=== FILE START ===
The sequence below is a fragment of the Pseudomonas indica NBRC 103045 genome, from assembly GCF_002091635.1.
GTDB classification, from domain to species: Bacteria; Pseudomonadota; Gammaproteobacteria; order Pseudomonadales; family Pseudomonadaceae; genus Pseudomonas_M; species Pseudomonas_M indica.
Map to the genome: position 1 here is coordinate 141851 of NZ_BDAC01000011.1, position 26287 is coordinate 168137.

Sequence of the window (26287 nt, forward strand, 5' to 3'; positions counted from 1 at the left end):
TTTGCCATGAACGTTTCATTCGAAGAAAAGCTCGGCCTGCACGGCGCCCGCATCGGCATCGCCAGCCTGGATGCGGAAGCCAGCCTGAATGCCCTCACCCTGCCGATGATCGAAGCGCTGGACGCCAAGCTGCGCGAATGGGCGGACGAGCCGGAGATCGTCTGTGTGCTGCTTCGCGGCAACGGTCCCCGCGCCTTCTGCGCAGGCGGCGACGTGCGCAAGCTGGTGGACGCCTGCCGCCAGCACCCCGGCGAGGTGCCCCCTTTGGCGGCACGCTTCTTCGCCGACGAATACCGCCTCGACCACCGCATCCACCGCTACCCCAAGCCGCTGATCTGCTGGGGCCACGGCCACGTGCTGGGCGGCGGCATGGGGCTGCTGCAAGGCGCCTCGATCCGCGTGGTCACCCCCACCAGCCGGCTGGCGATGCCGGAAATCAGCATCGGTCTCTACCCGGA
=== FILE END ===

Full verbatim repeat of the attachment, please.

The sequence below is a fragment of the Pseudomonas indica NBRC 103045 genome, from assembly GCF_002091635.1.
GTDB classification, from domain to species: Bacteria; Pseudomonadota; Gammaproteobacteria; order Pseudomonadales; family Pseudomonadaceae; genus Pseudomonas_M; species Pseudomonas_M indica.
Map to the genome: position 1 here is coordinate 141851 of NZ_BDAC01000011.1, position 26287 is coordinate 168137.

Sequence of the window (26287 nt, forward strand, 5' to 3'; positions counted from 1 at the left end):
TTTGCCATGAACGTTTCATTCGAAGAAAAGCTCGGCCTGCACGGCGCCCGCATCGGCATCGCCAGCCTGGATGCGGAAGCCAGCCTGAATGCCCTCACCCTGCCGATGATCGAAGCGCTGGACGCCAAGCTGCGCGAATGGGCGGACGAGCCGGAGATCGTCTGTGTGCTGCTTCGCGGCAACGGTCCCCGCGCCTTCTGCGCAGGCGGCGACGTGCGCAAGCTGGTGGACGCCTGCCGCCAGCACCCCGGCGAGGTGCCCCCTTTGGCGGCACGCTTCTTCGCCGACGAATACCGCCTCGACCACCGCATCCACCGCTACCCCAAGCCGCTGATCTGCTGGGGCCACGGCCACGTGCTGGGCGGCGGCATGGGGCTGCTGCAAGGCGCCTCGATCCGCGTGGTCACCCCCACCAGCCGGCTGGCGATGCCGGAAATCAGCATCGGTCTCTACCCGGA